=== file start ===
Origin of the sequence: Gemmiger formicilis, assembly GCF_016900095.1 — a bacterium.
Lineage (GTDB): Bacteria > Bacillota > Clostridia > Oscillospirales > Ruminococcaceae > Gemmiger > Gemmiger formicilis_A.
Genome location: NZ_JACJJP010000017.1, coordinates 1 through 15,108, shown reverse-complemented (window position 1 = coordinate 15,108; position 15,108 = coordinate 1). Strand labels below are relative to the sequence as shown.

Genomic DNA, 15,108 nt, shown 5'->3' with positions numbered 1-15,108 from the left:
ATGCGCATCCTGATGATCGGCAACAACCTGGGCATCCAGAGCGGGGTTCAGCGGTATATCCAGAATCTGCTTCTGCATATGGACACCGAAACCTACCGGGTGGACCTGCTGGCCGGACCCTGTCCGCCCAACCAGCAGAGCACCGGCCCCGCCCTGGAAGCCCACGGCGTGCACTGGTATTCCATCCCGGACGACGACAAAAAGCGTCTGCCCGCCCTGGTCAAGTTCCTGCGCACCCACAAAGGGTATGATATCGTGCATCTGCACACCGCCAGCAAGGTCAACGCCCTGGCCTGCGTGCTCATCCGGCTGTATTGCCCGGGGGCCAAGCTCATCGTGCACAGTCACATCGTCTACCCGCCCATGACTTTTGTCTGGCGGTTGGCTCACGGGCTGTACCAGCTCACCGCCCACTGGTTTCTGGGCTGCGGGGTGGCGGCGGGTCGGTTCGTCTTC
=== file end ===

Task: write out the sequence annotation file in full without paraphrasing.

Origin of the sequence: Gemmiger formicilis, assembly GCF_016900095.1 — a bacterium.
Lineage (GTDB): Bacteria > Bacillota > Clostridia > Oscillospirales > Ruminococcaceae > Gemmiger > Gemmiger formicilis_A.
Genome location: NZ_JACJJP010000017.1, coordinates 1 through 15,108, shown reverse-complemented (window position 1 = coordinate 15,108; position 15,108 = coordinate 1). Strand labels below are relative to the sequence as shown.

Genomic DNA, 15,108 nt, shown 5'->3' with positions numbered 1-15,108 from the left:
ATGCGCATCCTGATGATCGGCAACAACCTGGGCATCCAGAGCGGGGTTCAGCGGTATATCCAGAATCTGCTTCTGCATATGGACACCGAAACCTACCGGGTGGACCTGCTGGCCGGACCCTGTCCGCCCAACCAGCAGAGCACCGGCCCCGCCCTGGAAGCCCACGGCGTGCACTGGTATTCCATCCCGGACGACGACAAAAAGCGTCTGCCCGCCCTGGTCAAGTTCCTGCGCACCCACAAAGGGTATGATATCGTGCATCTGCACACCGCCAGCAAGGTCAACGCCCTGGCCTGCGTGCTCATCCGGCTGTATTGCCCGGGGGCCAAGCTCATCGTGCACAGTCACATCGTCTACCCGCCCATGACTTTTGTCTGGCGGTTGGCTCACGGGCTGTACCAGCTCACCGCCCACTGGTTTCTGGGCTGCGGGGTGGCGGCGGGTCGGTTCGTCTTC